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Re: Brainstorming - abbreviations

From: Sandy Smith <ssmith@forumone.com>
Date: Thu, 15 Mar 2007 15:31:29 -0400
To: public-html@w3.org
cc: Bill Mason <w3c@accessibleinter.net>
Message-ID: <5DA402E6-773D-4AC8-BF08-553BBCBCB61D@forumone.com>
I can't speak to Robert's understanding, but I believe that the two  
are semantically distinct. They both reduce words, but one is a  
shortening of a single word, while the other is a concatenation of  
parts of several words to stand for a longer phrase.

A use case for the semantic difference is writing an application to  
find all the acronyms in a document and replace them with their  
called-out equivalents. With <acronym> this is easy. With only <abbr>  
I have to determine whether or not the content looks like an acronym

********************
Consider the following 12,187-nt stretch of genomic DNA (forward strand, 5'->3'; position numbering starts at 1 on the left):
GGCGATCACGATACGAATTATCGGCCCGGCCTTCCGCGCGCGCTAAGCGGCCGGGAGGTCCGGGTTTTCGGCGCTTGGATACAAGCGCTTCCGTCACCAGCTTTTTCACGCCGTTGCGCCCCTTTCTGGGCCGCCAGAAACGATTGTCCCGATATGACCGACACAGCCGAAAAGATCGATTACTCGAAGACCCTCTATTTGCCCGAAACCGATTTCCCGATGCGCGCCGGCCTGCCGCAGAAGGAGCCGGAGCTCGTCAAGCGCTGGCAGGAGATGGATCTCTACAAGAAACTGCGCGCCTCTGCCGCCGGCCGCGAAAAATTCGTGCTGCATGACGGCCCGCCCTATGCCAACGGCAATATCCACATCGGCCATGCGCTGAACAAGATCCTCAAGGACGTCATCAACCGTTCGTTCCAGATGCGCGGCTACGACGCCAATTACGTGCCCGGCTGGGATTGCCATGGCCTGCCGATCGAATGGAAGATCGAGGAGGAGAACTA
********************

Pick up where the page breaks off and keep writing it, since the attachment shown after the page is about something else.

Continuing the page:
so I'm not calling out Mr. or Mrs. by mistake.

If you're going to drop one, I suggest <abbr>, as I have seen far  
fewer cases of people actually marking up an abbreviation than an  
acronym, and far more novel acronyms are used in writing than novel  
abbreviations that would need explaining.

On Mar 15, 2007, at 3:11 PM, Bill Mason wrote:

> Robert Brodrecht wrote:
>> It's not muddy at all.  Even if acronym is a "subset" of abbr (it  
>> could
>> be argued either way), they perform two completely different  
>> tasks.  An
>> abbreviation is a shortening of a word (e.g. vs, cont, mgmt, mr,  
>> mrs).
>> An acronym is a shortening of a group of words to form another "word"
>> (e.g. RADAR, LASER, NATO, SQL) or shortening to initials (e.g. W3C,
>> HTML, CSS, eg, ie, LOL, TLA - three letter acronym ;).
> Do I understand your argument to therefore be:
> The sole semantic value of acronym is that it tells the reader that  
> the
> "origin" of the shortened construct marked up as an acronym is a group
> of words.  Conversely, the "origin" of an abbreviation is a single  
> word.

Sandy Smith, Manager of Technical Development
Forum One Communications, Inc.
tel. 703-548-1855 x28
Received on Thursday, 15 March 2007 19:32:41 UTC

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